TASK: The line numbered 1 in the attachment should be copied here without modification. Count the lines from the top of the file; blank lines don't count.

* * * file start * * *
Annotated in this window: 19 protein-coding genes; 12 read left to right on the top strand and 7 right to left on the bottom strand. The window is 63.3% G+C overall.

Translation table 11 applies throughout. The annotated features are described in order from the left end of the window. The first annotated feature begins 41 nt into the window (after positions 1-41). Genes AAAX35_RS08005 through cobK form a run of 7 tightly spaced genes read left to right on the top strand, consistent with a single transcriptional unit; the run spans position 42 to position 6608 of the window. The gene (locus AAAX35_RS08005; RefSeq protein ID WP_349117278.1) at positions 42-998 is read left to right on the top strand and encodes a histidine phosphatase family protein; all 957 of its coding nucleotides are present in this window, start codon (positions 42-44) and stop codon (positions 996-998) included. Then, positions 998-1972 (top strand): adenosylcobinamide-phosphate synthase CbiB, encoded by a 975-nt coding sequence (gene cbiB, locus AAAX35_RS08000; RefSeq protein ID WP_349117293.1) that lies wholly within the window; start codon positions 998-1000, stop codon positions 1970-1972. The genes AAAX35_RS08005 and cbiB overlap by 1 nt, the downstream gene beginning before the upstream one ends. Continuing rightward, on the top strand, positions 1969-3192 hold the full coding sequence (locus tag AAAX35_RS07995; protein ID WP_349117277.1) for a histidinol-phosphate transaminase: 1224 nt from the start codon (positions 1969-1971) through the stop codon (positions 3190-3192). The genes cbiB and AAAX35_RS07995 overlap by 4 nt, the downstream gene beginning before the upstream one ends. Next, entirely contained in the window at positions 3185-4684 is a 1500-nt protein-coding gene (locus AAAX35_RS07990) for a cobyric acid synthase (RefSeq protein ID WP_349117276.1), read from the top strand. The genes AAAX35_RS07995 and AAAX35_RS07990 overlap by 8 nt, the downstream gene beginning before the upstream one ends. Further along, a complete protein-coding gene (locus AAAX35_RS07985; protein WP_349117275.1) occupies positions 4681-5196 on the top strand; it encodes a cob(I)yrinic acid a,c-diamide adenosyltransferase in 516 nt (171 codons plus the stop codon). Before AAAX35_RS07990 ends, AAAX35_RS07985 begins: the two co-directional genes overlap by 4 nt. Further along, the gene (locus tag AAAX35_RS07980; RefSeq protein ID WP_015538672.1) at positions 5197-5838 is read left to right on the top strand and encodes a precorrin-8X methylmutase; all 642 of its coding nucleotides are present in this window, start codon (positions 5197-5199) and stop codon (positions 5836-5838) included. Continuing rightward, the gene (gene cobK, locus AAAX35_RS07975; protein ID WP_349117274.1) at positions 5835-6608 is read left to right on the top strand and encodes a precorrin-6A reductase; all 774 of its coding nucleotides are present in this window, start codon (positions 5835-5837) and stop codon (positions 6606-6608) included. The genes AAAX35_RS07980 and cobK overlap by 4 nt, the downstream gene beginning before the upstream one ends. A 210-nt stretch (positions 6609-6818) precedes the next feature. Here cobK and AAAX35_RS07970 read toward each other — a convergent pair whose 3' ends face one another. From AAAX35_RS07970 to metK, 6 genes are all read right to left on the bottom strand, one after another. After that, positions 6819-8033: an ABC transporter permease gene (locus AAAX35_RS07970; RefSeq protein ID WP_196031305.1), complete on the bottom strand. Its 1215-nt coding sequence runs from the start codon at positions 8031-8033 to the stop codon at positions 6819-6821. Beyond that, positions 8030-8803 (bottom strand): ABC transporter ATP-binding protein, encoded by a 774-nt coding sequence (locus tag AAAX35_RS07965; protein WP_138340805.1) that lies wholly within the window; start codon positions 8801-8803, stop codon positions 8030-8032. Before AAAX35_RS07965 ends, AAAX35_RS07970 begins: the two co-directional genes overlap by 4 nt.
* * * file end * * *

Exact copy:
Annotated in this window: 19 protein-coding genes; 12 read left to right on the top strand and 7 right to left on the bottom strand. The window is 63.3% G+C overall.